As part of this Scotlanders campaign, however, my fellow Scotland content creators took on these legs, but I’ve put together some of the highlights below to help you out with your planning, plus links to their more extensive content.
Moray Firth Coast: Fraserburgh to Spey Bay
While we didn’t traverse the Moray Firth Coast on this trip, I have been before and absolutely loved it.
Charming fishing villages hug the coastline in the shadow of the hills behind them. Pennan, Crovie, and Gardenstown (locally known as Gamrie) are all worth the stop. We actually stayed in a cottage on the seawall at Gardenstown and had a fantastic time exploring the area.
Further along the coast, you’ll encounter Banff, with its beautiful sea views once again, Portsoy, with its fabulous ice cream, and Cullen, the home of the Scottish classic, Cullen skink soup.
Don’t miss Bow Fiddle Rock, just near Portknockie, or the Scottish Dolphin Centre once you reach Spey Bay.
You can watch Kim’s YouTube video of the Moray Firth Coast on North East 250 here.
Speyside: Spey Bay to Tomintoul
The next leg of the NE250 takes you through Whisky and Castle country.
Over half of the whiskies produced in Scotland are made here, thanks to the water source of the River Spey.
Two of the best-selling single malt whiskies in the world are also produced in Speyside – Glenlivet and Glenfiddich.
Unlike whisky produced on Islay, off the west coast of Scotland, the whiskies you’ll find here are described with a heavier emphasis on their fruitiness, sweetness, or nuttiness.
Dependent on your love of whisky, I’d recommend at least one stop or several! Here are some of the distilleries along the way:
- Glenfiddich Distillery
- Glenfarclas Distillery
- Glenlivet Distillery
- Aberlour Distillery
For a different take on the whisky industry, you can also visit the Speyside Cooperage, where they make and repair over 100,000 casks that are distributed all over Scotland to hold whisky.
In addition to being a whisky-lovers paradise, the North East 250 route from Speyside down to the Cairngorms has several castles to visit, like Gordon Castle, Balvenie Castle, and Ballindalloch Castle.
Then there are the natural attractions like Linn Falls, and well as historic bridges at Craigellachie and Aberlour, with the latter also being the home fo Walker’s Shortbread!
You can find out more about this part of the NE250 route on David’s website, The Castle Hunter. He actually cycled it rather than driving too!
Glenshee, the Cairngorms & Royal Deeside to Aberdeen
This part of the North East 250 route transverses some of Scotland’s most epic scenery, including the road between Tomintoul and Cock Bridge, which is one of the highest main roads.
There are most castles to see, including Drumin Castle, Blairfindy Castle, and Corgarff Castle.
At Crathes you’ll find the uniquely pink-tinged Crathes Castle, that looks a bit like something out of a Disney fairytale.
Here you can detour south towards Glenshee Ski Centre, stopping at Braemar for yet another Castle and the Highland Games Centre.
Back north, the circular route of the NE250 continues through Royal Deeside. Visit the Royal residence at Balmoral, the Victorian Village of Ballatar where the Royal Family patronises many businesses, and stop off at Drum Castle before finishing up at Aberdeen.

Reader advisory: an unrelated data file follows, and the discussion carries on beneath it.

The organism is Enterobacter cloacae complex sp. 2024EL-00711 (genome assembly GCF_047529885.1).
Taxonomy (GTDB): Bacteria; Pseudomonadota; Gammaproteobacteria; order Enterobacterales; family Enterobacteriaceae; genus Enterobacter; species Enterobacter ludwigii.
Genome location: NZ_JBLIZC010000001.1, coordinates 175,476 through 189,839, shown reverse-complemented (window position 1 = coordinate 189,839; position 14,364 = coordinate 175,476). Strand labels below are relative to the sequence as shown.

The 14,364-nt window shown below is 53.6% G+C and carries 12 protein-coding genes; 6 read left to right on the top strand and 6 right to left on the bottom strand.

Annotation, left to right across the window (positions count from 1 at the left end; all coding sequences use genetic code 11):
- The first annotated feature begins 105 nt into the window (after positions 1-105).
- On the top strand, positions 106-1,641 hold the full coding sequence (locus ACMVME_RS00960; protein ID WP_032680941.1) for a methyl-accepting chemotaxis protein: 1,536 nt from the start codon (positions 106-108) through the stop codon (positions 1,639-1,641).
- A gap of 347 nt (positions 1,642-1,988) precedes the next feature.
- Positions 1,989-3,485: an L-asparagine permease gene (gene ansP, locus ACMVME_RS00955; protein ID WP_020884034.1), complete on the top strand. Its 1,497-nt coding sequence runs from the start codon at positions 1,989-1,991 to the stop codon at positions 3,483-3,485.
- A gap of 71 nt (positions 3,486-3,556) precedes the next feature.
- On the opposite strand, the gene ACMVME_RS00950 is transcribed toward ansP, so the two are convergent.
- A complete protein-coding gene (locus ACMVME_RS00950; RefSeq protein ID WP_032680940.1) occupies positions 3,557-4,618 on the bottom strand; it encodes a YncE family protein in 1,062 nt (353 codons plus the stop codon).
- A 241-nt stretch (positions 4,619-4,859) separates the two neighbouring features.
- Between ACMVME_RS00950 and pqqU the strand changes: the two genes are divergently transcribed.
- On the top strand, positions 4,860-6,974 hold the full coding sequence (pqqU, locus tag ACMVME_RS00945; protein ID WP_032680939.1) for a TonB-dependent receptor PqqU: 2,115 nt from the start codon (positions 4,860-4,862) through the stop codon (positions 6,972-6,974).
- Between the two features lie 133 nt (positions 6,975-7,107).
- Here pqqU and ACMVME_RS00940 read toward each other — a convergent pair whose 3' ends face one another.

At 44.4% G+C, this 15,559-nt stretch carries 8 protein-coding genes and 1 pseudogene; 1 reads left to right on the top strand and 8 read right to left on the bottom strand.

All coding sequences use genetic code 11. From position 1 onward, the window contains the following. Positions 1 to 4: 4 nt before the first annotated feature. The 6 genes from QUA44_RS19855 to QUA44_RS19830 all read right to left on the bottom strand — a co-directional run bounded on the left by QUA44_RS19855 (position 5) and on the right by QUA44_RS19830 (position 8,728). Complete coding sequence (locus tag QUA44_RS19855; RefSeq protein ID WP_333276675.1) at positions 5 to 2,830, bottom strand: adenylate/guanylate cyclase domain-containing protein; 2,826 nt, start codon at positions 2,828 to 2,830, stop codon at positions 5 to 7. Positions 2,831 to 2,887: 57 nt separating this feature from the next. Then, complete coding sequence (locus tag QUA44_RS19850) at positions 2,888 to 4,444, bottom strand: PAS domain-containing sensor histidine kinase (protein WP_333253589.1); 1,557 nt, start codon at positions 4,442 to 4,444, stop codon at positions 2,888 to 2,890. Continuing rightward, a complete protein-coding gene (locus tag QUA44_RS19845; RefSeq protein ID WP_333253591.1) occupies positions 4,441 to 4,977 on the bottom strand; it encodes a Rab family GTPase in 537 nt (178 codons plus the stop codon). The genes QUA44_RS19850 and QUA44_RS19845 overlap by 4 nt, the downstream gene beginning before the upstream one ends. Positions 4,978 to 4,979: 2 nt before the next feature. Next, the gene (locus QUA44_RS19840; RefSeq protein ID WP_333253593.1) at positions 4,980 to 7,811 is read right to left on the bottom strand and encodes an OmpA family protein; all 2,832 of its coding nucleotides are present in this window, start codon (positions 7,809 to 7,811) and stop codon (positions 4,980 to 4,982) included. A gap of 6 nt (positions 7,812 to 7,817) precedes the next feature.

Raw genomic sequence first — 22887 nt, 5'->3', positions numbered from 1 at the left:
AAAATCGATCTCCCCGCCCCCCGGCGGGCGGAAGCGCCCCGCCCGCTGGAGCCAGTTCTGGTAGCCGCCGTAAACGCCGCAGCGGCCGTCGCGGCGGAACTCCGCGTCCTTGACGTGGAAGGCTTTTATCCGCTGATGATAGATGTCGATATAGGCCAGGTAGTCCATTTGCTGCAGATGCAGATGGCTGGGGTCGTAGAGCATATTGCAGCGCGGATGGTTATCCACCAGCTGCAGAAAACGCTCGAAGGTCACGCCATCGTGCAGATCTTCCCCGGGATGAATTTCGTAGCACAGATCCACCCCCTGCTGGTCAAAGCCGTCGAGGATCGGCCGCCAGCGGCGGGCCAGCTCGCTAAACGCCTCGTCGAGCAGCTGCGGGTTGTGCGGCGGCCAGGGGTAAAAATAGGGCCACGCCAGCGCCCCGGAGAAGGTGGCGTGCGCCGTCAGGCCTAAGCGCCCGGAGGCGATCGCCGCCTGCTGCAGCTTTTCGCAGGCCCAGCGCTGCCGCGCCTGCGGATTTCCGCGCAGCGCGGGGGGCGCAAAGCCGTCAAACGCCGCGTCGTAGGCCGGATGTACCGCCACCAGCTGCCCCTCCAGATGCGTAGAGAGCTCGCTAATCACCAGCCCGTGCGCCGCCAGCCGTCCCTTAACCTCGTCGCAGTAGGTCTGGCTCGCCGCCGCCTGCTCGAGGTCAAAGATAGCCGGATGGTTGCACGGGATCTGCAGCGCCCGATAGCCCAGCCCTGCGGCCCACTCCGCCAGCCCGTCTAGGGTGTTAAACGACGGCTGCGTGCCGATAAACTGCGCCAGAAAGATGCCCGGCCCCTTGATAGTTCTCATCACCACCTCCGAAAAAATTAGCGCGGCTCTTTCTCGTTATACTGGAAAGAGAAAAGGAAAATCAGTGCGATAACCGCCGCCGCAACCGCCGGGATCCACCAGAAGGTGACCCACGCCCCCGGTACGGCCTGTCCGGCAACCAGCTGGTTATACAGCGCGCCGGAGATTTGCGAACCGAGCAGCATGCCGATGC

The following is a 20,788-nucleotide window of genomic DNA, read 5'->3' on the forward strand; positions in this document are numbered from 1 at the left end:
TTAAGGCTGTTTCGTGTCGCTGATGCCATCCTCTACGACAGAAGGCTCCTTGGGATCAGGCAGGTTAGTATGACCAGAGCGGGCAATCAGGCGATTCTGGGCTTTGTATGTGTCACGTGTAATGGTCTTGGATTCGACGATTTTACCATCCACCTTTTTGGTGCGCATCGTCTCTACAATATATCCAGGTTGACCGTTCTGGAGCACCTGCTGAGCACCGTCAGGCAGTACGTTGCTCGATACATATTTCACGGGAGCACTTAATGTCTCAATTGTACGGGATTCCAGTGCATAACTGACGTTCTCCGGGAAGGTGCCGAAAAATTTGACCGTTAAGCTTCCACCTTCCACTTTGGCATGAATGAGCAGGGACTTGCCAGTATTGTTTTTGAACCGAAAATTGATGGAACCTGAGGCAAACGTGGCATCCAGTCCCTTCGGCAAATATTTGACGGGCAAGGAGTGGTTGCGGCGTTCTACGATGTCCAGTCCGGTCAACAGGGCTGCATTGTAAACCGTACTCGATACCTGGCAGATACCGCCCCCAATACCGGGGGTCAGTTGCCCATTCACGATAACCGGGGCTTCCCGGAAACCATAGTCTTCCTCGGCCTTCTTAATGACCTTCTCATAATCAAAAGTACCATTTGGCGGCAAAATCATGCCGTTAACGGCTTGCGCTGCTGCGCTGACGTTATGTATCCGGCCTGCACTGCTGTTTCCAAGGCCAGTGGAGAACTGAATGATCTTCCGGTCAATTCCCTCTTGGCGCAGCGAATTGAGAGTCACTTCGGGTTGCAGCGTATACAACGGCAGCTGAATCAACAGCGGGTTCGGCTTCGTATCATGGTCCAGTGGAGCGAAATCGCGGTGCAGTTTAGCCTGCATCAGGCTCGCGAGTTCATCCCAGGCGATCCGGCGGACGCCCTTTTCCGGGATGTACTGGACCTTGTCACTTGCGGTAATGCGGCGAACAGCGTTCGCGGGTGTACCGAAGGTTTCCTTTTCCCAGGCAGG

You can find out more about this part of the North East 250 route on Neil’s website, Travels With a Kilt.
Photo Credit: Neil, Travels with a Kilt
What time of year should you do the North East 250
Scottish weather is unpredictable, to say the least, but when people ask me when to visit Scotland, I usually say around May.
The spring means things are warming up (maybe!) and the weather can be a little more settled at this time of year.
Plus, most attractions that close over the winter period are opening again ahead of the busy summer season.
You’ll be treated to the brilliant yellow of the rapeseed fields, the gorse bushes, and lots of spring flowers.
However, you can, of course, come at any other time! It can rain at any time of year, but to be honest, Scottish scenery suits a bit of rain.
Just be aware that the roads of the North East 250 that run through the high elevations of the Cairngorms can be subject to closure due to snow if you plan a winter trip!
Where to stay on the North East 250
On the North East 250, accommodation isn’t a problem, with so many different places to stop and various options to suit all sorts of budgets and expectations.
- Unique accommodation like staying in a lighthouse!
You can check out the NE250 website for partner accommodation along the route.
You’ll probably have gathered from this post of epic proportions that there’s a ton of stuff to do along the North East 250 road trip. It would be impossible to do it all unless you’re planning a VERY extensive trip in this area.
However, with even a week, you’d be able to see many of the locations that we all stopped off at and enjoyed.
So are you ready to plan your next Scotland road trip?
Disclaimer: We were invited to take part in this road trip adventure by North East 250, but as always, you can trust that all opinions are entirely my own and any recommendations are based on my own experience.